Magazine article The Christian Century

Being Accountable

Magazine article The Christian Century

Being Accountable

Article excerpt

AN ACCOUNTANT--so goes the joke--is someone who solves financial problems you didn't know you had in a way you don't understand. Doubtless the accountant jokes have gotten a lot nastier with news that the world's largest accounting firm, Arthur Andersen, indulged in some unusually lax methods on behalf of the Enron corporation, apparently to retain lucrative consulting fees. Andersen also helped create the "special purpose" partnerships that allowed Enron to move large debts off its balance sheets and thereby sustain its inflated stock value--until the house of cards finally crashed in December. Enron's collapse erased thousands of people's jobs, investments and pensions. In this case, the accountants chose to ignore--if they didn't help create--the financial problems that Enron officials didn't want anyone to understand.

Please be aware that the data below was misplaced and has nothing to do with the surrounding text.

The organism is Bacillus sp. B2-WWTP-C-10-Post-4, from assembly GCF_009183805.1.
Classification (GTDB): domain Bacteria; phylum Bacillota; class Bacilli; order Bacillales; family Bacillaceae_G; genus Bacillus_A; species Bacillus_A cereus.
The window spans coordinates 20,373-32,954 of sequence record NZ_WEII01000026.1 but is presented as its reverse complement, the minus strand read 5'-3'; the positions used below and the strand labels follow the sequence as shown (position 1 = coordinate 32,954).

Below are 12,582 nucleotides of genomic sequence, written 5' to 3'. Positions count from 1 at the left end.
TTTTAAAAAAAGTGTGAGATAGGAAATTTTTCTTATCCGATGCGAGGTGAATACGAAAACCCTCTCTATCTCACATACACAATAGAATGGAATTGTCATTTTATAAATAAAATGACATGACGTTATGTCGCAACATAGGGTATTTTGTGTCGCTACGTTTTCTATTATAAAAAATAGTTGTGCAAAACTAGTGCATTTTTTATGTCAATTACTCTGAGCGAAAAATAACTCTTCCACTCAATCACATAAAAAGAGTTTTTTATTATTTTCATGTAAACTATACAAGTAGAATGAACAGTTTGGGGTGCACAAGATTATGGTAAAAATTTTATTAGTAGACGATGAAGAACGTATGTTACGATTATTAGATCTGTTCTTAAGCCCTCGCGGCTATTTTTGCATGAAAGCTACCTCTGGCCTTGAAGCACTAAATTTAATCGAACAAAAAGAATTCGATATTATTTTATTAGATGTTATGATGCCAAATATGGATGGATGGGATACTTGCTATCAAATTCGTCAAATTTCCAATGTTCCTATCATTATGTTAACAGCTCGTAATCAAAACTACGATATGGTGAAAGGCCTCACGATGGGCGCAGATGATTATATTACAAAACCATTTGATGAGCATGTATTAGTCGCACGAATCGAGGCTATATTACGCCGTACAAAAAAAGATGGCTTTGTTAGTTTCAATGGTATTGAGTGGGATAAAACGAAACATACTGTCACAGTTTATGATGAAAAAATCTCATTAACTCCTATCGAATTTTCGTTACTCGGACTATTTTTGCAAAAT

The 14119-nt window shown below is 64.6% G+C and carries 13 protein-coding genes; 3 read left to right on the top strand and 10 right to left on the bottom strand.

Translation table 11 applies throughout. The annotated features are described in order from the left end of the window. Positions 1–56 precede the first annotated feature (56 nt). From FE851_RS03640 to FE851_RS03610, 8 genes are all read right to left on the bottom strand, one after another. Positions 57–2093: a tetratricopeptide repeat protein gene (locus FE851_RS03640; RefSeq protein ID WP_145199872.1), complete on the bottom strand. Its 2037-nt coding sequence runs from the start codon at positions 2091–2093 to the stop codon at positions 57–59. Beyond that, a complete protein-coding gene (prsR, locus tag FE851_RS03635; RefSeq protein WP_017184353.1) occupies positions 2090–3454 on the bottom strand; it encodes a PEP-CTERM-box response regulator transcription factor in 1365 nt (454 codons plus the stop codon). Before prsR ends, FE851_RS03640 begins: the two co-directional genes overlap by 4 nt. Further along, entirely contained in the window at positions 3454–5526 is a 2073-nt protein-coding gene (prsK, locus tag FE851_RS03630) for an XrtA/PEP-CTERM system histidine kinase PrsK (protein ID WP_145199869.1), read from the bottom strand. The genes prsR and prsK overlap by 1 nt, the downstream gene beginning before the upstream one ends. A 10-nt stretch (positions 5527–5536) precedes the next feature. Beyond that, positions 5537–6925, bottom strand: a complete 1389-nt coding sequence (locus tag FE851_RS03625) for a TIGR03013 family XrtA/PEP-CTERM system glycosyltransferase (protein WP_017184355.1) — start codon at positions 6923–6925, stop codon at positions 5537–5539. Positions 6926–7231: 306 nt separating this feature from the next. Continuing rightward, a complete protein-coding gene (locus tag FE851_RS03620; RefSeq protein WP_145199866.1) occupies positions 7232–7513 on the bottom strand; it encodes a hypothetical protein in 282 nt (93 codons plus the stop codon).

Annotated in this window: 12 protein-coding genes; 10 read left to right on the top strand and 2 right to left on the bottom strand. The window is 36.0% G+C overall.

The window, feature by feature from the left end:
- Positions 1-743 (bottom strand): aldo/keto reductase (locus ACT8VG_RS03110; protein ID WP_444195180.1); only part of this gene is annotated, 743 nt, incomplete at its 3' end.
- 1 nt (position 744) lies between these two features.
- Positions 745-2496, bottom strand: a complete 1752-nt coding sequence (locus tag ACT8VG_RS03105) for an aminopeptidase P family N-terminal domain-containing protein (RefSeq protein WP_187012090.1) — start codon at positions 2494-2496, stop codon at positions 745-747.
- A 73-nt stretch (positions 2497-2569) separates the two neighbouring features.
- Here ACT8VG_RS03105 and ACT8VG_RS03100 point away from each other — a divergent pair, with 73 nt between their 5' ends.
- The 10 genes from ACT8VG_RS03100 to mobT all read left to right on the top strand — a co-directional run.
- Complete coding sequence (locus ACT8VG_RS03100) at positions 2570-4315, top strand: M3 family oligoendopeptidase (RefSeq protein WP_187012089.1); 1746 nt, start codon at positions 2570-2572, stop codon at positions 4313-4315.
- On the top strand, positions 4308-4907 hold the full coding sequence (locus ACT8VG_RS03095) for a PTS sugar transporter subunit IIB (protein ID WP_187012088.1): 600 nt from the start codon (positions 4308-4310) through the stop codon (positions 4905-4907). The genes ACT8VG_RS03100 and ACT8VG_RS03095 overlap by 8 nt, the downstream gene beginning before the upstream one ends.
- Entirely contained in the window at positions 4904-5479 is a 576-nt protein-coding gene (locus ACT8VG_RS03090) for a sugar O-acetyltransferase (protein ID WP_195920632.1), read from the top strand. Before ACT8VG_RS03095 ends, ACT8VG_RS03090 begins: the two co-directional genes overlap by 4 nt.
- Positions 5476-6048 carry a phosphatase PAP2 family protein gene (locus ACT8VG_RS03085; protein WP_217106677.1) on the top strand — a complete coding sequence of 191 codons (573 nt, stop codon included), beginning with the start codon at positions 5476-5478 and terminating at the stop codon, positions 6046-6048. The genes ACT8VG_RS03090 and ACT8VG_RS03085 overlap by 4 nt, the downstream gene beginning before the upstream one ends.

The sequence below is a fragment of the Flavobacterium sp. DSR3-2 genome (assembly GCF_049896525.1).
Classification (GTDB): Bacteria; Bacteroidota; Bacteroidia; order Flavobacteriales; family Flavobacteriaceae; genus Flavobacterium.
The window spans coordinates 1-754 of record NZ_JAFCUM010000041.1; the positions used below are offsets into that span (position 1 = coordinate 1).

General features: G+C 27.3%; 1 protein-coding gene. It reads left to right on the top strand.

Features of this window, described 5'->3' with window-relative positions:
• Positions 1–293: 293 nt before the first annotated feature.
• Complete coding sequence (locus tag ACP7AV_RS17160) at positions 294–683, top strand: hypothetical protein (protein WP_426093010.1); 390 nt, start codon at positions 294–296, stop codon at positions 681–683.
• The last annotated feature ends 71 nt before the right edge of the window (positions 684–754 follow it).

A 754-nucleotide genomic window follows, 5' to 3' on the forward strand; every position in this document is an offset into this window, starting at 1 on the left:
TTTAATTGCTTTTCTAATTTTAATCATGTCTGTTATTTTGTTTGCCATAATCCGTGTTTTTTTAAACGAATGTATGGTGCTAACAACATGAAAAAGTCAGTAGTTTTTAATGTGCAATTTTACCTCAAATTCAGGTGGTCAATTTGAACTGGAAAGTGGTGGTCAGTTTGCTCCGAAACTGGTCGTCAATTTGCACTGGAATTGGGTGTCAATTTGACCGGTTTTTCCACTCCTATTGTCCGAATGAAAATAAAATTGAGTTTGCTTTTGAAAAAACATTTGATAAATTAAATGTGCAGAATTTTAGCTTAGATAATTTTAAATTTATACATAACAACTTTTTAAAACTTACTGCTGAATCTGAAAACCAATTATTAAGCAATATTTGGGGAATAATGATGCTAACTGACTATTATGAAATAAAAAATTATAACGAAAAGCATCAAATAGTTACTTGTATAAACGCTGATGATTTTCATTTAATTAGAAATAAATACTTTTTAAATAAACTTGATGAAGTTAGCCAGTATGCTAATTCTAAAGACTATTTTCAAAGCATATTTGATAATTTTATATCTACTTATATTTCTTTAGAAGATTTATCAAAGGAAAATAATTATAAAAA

The accounting profession has been deeply tarnished by its role in the Enron debacle. The crisis is a reminder that accounting at its best is indeed a profession. That is, unlike, say, plumbing, and more like practicing law or medicine, accounting involves more than offering technical knowledge to a customer for a fee. Just as a tree lawyer serves justice, not merely the client, and as a doctor serves the health of her patients, not the health-care industry, an accountant serves a publicly shared standard for evaluating a company's financial status. He doesn't merely serve at the beck and call of the firm that hires him. In this sense, the accountant serves a public interest. …

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